Why We Can’t Make Vaccine Doses Any Faster | ProPublica

  • All About Jazz’s webmaster displays a solid sense of humor.

  • Computers can’t grasp the most lucid haiku. Nor can they pen the clumsiest fairytale. Computers cannot read or write literature at all. And they never, never will.

    I can prove it to you.

    Why Computers Will Never Write Good Novels | Nautilus

  • While listening to my favorite baseball podcast, I certainly didn’t expect to hear a Jet Propulsion Laboratory Systems Engineer mention NASA’s meetings about not accidentally sending COVID-19 to Mars aboard the Mars 2020 spacecraft.

  • Infinite Zoom

    Such large-scale social change should prompt us to ask larger questions: What kind of world do we want to live in when we emerge from these chaotic times? How much of that world will have been actively built with our input, and how much of it will have been constructed for us by engineers in ways that only in hindsight we will understand to have been foundational? What patterns of behavior and habits of mind do these solutions privilege over other ways of doing things? What are the likely unintended consequences?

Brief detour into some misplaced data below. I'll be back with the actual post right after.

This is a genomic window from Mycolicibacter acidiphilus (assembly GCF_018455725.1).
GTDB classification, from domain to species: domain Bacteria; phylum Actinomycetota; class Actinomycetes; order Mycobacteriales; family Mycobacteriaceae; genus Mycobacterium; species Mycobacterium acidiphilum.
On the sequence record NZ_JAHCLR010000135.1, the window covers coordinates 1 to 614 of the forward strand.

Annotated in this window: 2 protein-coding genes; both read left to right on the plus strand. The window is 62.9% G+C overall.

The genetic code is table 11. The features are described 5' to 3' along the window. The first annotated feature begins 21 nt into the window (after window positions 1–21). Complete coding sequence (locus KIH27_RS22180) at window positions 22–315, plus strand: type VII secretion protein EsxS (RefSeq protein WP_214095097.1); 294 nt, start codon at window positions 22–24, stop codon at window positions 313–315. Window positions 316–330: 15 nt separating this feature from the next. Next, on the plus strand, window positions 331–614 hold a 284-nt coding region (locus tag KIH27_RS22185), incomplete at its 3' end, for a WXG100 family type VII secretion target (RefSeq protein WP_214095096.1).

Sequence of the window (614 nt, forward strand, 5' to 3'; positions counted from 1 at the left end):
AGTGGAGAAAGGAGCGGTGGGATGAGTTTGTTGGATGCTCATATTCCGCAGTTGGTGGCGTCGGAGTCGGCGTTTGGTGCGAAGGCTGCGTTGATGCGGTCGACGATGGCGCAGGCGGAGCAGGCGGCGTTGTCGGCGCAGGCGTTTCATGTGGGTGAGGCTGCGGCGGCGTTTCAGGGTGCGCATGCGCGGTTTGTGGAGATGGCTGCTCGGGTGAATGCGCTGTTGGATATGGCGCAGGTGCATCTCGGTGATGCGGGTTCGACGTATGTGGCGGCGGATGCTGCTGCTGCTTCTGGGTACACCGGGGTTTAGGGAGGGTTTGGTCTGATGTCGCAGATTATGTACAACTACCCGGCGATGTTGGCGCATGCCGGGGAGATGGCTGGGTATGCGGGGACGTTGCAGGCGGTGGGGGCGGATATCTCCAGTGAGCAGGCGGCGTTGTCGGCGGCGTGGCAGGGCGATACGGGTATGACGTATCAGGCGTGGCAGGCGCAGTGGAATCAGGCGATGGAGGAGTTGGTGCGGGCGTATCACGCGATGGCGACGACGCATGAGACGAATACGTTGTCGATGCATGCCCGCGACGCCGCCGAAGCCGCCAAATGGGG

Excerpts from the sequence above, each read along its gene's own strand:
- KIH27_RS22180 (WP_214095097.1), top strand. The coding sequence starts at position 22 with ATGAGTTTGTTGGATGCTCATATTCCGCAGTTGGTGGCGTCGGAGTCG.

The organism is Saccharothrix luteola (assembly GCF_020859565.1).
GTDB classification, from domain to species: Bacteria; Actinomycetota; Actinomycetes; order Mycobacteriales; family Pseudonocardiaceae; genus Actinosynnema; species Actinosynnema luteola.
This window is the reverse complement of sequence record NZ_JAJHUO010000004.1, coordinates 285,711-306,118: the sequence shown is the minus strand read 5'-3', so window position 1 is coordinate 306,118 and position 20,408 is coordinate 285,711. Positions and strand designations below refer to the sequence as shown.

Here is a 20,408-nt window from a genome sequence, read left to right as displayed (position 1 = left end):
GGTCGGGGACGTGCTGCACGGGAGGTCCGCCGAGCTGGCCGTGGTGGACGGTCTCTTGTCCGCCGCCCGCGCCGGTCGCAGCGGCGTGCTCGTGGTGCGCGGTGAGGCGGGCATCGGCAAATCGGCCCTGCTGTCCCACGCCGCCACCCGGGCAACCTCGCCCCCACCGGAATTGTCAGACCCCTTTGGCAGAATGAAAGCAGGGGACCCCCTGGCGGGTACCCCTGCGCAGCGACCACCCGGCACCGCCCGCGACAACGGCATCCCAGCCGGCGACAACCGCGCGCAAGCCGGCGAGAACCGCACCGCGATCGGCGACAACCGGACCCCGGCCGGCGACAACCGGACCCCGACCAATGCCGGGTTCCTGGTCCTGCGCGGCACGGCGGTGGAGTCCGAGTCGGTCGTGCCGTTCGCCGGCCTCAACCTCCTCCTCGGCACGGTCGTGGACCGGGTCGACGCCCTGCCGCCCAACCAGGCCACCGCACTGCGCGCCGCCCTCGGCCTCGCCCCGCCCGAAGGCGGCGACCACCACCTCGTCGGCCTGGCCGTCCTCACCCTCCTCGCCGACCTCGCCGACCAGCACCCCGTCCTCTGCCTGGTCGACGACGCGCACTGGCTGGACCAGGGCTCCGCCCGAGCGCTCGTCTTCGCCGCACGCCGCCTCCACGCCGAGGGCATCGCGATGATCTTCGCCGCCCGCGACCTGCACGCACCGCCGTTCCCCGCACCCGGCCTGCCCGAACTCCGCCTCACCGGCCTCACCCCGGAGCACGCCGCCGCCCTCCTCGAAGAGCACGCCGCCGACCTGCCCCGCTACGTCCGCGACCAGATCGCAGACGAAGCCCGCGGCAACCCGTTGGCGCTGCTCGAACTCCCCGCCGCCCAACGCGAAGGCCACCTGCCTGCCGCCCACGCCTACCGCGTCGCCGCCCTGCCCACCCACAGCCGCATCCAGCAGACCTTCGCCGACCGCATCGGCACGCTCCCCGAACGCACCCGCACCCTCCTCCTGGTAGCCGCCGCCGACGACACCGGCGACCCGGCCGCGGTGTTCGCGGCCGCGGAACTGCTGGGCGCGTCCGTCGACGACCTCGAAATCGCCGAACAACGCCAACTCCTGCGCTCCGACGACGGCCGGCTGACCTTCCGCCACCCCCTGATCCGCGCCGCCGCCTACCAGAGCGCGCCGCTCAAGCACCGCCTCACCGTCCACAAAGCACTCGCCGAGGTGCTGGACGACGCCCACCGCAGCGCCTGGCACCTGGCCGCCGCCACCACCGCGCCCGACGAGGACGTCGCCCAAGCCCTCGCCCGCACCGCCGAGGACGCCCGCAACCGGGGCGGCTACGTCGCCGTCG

Technosolutionism Isn’t the Fix | Hedgehog Review

  • No single machine should be able to control the fate of the world’s population—and that’s what both the Doomsday Machine and Facebook are built to do.

    Facebook is a Doomsday Machine | The Atlantic

  • Lost in Space

    We use our location as a way to think about our identity. In the case of the cosmos the timescale is well beyond our very short lifetimes or even beyond our comprehension. Some of the answers to these questions won’t be solved while we are still here but will be left to the incoming generations and the truth is there are questions that will simply be passed on and never answered. The quest might seem a bit nonsensical. Why does it matter when or how the universe began? Why does it matter when or how it ends? It matters for the same reason your locations throughout your life carry context for who you are. We exist on a timeline together — we pop into existence and then one day we stop. It matters for the same reason one of the first questions you learn to ask in another language is, “where are you from?” To know where you are at any given time is a frame of reference in which to measure your life in some way and in many ways those locations, those slices of time, hold a great deal of meaning.